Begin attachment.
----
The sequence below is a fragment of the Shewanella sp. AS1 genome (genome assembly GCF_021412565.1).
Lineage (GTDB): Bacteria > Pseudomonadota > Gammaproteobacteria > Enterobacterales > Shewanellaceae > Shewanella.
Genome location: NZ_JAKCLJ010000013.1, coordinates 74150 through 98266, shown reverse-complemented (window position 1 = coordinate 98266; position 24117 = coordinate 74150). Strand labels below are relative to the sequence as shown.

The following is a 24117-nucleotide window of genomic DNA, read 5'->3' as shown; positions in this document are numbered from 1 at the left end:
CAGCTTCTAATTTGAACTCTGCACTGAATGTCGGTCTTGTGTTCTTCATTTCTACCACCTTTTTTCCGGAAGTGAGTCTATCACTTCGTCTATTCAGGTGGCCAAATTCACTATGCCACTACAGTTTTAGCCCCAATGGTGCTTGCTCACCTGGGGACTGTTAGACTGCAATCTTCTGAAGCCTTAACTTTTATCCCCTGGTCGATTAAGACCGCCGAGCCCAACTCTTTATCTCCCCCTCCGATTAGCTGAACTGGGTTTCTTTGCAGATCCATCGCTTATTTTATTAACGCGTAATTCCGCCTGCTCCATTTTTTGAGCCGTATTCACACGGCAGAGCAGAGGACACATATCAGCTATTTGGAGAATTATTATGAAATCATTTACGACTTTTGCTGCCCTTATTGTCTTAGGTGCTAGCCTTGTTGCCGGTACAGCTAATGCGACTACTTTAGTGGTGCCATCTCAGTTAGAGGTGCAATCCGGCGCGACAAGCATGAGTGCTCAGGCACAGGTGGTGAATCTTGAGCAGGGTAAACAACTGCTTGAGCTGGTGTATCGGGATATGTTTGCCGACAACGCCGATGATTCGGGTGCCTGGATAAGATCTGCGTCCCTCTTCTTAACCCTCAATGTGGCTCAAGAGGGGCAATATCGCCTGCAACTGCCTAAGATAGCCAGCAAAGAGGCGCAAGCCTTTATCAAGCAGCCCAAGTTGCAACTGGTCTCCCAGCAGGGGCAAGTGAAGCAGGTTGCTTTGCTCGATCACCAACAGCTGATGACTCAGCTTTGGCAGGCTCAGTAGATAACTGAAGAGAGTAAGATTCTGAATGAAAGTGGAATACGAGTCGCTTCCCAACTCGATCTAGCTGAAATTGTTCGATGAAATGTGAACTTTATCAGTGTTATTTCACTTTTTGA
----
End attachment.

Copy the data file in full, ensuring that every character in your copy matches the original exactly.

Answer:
The sequence below is a fragment of the Shewanella sp. AS1 genome (genome assembly GCF_021412565.1).
Lineage (GTDB): Bacteria > Pseudomonadota > Gammaproteobacteria > Enterobacterales > Shewanellaceae > Shewanella.
Genome location: NZ_JAKCLJ010000013.1, coordinates 74150 through 98266, shown reverse-complemented (window position 1 = coordinate 98266; position 24117 = coordinate 74150). Strand labels below are relative to the sequence as shown.

The following is a 24117-nucleotide window of genomic DNA, read 5'->3' as shown; positions in this document are numbered from 1 at the left end:
CAGCTTCTAATTTGAACTCTGCACTGAATGTCGGTCTTGTGTTCTTCATTTCTACCACCTTTTTTCCGGAAGTGAGTCTATCACTTCGTCTATTCAGGTGGCCAAATTCACTATGCCACTACAGTTTTAGCCCCAATGGTGCTTGCTCACCTGGGGACTGTTAGACTGCAATCTTCTGAAGCCTTAACTTTTATCCCCTGGTCGATTAAGACCGCCGAGCCCAACTCTTTATCTCCCCCTCCGATTAGCTGAACTGGGTTTCTTTGCAGATCCATCGCTTATTTTATTAACGCGTAATTCCGCCTGCTCCATTTTTTGAGCCGTATTCACACGGCAGAGCAGAGGACACATATCAGCTATTTGGAGAATTATTATGAAATCATTTACGACTTTTGCTGCCCTTATTGTCTTAGGTGCTAGCCTTGTTGCCGGTACAGCTAATGCGACTACTTTAGTGGTGCCATCTCAGTTAGAGGTGCAATCCGGCGCGACAAGCATGAGTGCTCAGGCACAGGTGGTGAATCTTGAGCAGGGTAAACAACTGCTTGAGCTGGTGTATCGGGATATGTTTGCCGACAACGCCGATGATTCGGGTGCCTGGATAAGATCTGCGTCCCTCTTCTTAACCCTCAATGTGGCTCAAGAGGGGCAATATCGCCTGCAACTGCCTAAGATAGCCAGCAAAGAGGCGCAAGCCTTTATCAAGCAGCCCAAGTTGCAACTGGTCTCCCAGCAGGGGCAAGTGAAGCAGGTTGCTTTGCTCGATCACCAACAGCTGATGACTCAGCTTTGGCAGGCTCAGTAGATAACTGAAGAGAGTAAGATTCTGAATGAAAGTGGAATACGAGTCGCTTCCCAACTCGATCTAGCTGAAATTGTTCGATGAAATGTGAACTTTATCAGTGTTATTTCACTTTTTGA